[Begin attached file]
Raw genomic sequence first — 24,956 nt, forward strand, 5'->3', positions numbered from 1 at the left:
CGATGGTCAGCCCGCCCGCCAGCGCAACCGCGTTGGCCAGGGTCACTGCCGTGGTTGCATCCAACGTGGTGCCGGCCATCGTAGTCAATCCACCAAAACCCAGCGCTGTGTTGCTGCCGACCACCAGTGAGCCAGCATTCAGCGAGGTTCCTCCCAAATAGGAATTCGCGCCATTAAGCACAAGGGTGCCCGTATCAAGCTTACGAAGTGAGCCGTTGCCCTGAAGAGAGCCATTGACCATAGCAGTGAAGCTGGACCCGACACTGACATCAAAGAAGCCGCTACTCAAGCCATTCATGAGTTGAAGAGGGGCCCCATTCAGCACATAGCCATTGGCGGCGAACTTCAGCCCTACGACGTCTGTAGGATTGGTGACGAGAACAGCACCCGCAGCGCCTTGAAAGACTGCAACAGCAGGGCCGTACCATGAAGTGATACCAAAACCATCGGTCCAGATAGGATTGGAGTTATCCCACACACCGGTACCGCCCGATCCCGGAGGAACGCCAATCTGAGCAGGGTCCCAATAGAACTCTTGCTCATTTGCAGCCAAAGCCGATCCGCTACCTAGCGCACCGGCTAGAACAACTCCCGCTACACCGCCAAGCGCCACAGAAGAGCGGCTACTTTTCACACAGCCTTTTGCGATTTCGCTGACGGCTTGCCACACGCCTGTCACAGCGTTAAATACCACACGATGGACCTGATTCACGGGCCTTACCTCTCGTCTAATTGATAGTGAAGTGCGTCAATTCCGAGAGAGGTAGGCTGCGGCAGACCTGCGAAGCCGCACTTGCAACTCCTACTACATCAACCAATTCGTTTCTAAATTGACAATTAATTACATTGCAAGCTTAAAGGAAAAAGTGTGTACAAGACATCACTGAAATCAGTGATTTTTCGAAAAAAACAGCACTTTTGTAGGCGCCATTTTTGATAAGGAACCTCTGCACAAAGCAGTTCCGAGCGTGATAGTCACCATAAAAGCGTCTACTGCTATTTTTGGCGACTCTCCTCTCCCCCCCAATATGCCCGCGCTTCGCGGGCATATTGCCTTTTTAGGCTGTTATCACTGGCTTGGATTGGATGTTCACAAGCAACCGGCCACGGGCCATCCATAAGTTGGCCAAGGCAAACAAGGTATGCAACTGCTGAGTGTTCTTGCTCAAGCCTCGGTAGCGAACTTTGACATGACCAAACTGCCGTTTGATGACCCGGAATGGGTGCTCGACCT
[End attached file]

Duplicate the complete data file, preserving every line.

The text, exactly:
Raw genomic sequence first — 24,956 nt, forward strand, 5'->3', positions numbered from 1 at the left:
CGATGGTCAGCCCGCCCGCCAGCGCAACCGCGTTGGCCAGGGTCACTGCCGTGGTTGCATCCAACGTGGTGCCGGCCATCGTAGTCAATCCACCAAAACCCAGCGCTGTGTTGCTGCCGACCACCAGTGAGCCAGCATTCAGCGAGGTTCCTCCCAAATAGGAATTCGCGCCATTAAGCACAAGGGTGCCCGTATCAAGCTTACGAAGTGAGCCGTTGCCCTGAAGAGAGCCATTGACCATAGCAGTGAAGCTGGACCCGACACTGACATCAAAGAAGCCGCTACTCAAGCCATTCATGAGTTGAAGAGGGGCCCCATTCAGCACATAGCCATTGGCGGCGAACTTCAGCCCTACGACGTCTGTAGGATTGGTGACGAGAACAGCACCCGCAGCGCCTTGAAAGACTGCAACAGCAGGGCCGTACCATGAAGTGATACCAAAACCATCGGTCCAGATAGGATTGGAGTTATCCCACACACCGGTACCGCCCGATCCCGGAGGAACGCCAATCTGAGCAGGGTCCCAATAGAACTCTTGCTCATTTGCAGCCAAAGCCGATCCGCTACCTAGCGCACCGGCTAGAACAACTCCCGCTACACCGCCAAGCGCCACAGAAGAGCGGCTACTTTTCACACAGCCTTTTGCGATTTCGCTGACGGCTTGCCACACGCCTGTCACAGCGTTAAATACCACACGATGGACCTGATTCACGGGCCTTACCTCTCGTCTAATTGATAGTGAAGTGCGTCAATTCCGAGAGAGGTAGGCTGCGGCAGACCTGCGAAGCCGCACTTGCAACTCCTACTACATCAACCAATTCGTTTCTAAATTGACAATTAATTACATTGCAAGCTTAAAGGAAAAAGTGTGTACAAGACATCACTGAAATCAGTGATTTTTCGAAAAAAACAGCACTTTTGTAGGCGCCATTTTTGATAAGGAACCTCTGCACAAAGCAGTTCCGAGCGTGATAGTCACCATAAAAGCGTCTACTGCTATTTTTGGCGACTCTCCTCTCCCCCCCAATATGCCCGCGCTTCGCGGGCATATTGCCTTTTTAGGCTGTTATCACTGGCTTGGATTGGATGTTCACAAGCAACCGGCCACGGGCCATCCATAAGTTGGCCAAGGCAAACAAGGTATGCAACTGCTGAGTGTTCTTGCTCAAGCCTCGGTAGCGAACTTTGACATGACCAAACTGCCGTTTGATGACCCGGAATGGGTGCTCGACCT